When your arms are uncrossed, the left hand claw throws the white ball with a reverse cascade throw over the striped ball. After throwing the white ball, continue the clockwise movement with the left hand so the left arm is crossed over the right. Claw catch the striped ball in your left hand. Catch the white ball in your right hand with the palm turned up. You have just completed the first sequence.

 

The next bit can be thought of as a mirror image of the first. The left arm is crossed over the right, holding the striped ball, palm facing down The right hand has the white ball, palm facing up. Swing both arms in a counterclockwise direction until the left arm is crossed underneath the right.

 

The left hand throws the striped ball straight up, or slightly back towards the center of the pattern. The right hand carries the white ball counterclockwise under the striped ball to the outside right of the pattern. Without stopping its counterclockwise motion, the right hand throws the white ball over the top of the striped ball. This throw is an open arm clawed reverse cascade.

 

The right hand claw catches the striped ball after crossing over the left hand. The left hand catches the white ball palm up. This puts you back in the original position to start over again.

Individual Flight Paths of the Three Balls

 

The Striped Ball

 

The striped ball is thrown from an underarm crossed arms position into the center of the pattern. While the striped ball is flying through the air, circle the other hand under the striped ball to the outside of the pattern. This opens up your arms so they are uncrossed. Continue circling so the catching hand is again crossed over the hand that just threw the striped ball. Notice that your hands have not changed their orientation. The arm that just threw the striped ball was underneath and is once again underneath. The empty receiving hand was crossed above during the throw and goes back to being crossed above for the catch, after circling the striped ball.

 

Claw catch the striped ball with the receiving hand that is crossed on top. After catching the striped ball, continue swinging that hand across the body. The right hand swings clockwise, the left hand swings counterclockwise. These swings will eventually carry the striped ball around the white ball, which is flying through the air.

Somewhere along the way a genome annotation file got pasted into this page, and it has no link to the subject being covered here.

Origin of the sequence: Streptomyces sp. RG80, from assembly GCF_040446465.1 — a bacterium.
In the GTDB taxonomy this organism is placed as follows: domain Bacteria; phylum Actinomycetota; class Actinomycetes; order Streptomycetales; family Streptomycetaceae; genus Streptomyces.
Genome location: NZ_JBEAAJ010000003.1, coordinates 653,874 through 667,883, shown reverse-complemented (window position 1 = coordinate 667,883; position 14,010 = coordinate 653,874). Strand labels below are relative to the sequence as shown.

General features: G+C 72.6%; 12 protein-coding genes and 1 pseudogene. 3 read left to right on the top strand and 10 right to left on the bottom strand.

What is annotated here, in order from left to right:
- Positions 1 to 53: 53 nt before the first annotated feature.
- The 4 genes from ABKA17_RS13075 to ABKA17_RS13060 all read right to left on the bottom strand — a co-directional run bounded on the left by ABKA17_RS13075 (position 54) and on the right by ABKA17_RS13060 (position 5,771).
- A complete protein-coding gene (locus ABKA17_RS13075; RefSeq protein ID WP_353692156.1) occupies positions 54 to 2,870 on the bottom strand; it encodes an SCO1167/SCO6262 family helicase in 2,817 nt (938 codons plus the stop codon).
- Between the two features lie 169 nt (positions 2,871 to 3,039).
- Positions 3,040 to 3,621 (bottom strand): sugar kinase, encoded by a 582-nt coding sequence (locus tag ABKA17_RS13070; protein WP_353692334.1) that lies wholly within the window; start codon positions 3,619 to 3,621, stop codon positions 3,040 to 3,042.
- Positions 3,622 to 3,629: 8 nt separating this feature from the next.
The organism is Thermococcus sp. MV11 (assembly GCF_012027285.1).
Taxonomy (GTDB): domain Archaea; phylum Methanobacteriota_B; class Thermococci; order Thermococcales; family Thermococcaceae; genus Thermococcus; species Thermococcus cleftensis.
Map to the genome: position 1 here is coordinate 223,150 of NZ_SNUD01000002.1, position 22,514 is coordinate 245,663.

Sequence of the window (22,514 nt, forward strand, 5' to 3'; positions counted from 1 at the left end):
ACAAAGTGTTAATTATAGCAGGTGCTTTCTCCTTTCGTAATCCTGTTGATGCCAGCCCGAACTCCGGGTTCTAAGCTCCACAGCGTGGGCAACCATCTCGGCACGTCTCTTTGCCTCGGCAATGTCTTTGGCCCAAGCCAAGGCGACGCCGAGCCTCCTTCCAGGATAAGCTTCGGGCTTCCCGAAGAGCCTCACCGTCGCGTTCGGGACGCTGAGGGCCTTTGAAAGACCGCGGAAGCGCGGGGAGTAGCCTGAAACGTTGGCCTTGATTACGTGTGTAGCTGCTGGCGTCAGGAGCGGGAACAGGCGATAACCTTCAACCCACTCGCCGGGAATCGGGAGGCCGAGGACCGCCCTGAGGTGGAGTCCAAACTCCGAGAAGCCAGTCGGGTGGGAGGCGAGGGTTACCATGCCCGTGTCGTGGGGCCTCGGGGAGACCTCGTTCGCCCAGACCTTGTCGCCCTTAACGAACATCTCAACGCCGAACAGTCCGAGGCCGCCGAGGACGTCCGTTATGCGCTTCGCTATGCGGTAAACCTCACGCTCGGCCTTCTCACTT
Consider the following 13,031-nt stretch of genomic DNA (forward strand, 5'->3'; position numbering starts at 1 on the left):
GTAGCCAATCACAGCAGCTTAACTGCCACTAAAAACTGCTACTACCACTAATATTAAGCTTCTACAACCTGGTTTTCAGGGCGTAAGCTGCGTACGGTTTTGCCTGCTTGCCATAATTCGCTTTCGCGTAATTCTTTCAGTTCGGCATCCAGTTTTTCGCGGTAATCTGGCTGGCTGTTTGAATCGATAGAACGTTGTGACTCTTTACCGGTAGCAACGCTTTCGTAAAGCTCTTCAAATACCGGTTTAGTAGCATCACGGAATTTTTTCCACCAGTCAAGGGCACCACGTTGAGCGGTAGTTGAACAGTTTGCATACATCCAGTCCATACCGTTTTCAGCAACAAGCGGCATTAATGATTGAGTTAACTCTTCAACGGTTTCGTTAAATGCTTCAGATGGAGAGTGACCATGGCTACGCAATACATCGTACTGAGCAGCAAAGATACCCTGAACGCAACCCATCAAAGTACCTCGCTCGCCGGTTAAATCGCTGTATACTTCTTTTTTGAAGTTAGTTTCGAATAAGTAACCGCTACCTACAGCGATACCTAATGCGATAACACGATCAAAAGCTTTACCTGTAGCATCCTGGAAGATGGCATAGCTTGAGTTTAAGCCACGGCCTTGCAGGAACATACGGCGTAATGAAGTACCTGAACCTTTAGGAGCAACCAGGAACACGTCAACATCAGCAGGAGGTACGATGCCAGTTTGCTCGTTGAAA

The White Ball

 

Ultimately, you throw the white ball back and forth in a series of clawed reverse cascade throws. The challenge is to have the white ball orbit the striped ball before this relatively simple, reverse cascade claw throw.

 

Catch the white ball in the bottom hand when your arms are crossed. Holding on to the white ball, circle outward to uncross your arms. Circle counterclockwise for the right hand and clockwise when the white ball is in the left hand.

 

The Black Ball

 

The black ball follows the same U-shaped pattern that you juggle for one of the balls in a Mills Mess.

 

Catch the black ball when the arms are open and throw it to the other hand straight up or slightly back into the center in an underarm, crossed arm reverse cascade throw. Remember, the black ball flies mostly below the other two balls in its distinctive U-shaped pattern.

The Sequence of Six Throws for Rubenstein's Revenge<

 

Begin with the striped ball and the black ball in the right hand and the white ball in the left hand. Cross your right arm over the left with the right palm turned down. Circle both arms in a clockwise direction so the right arm is now crossed under the left arm with the palm facing up. Throw the striped ball from the left side into the center of the pattern. (see first illustration)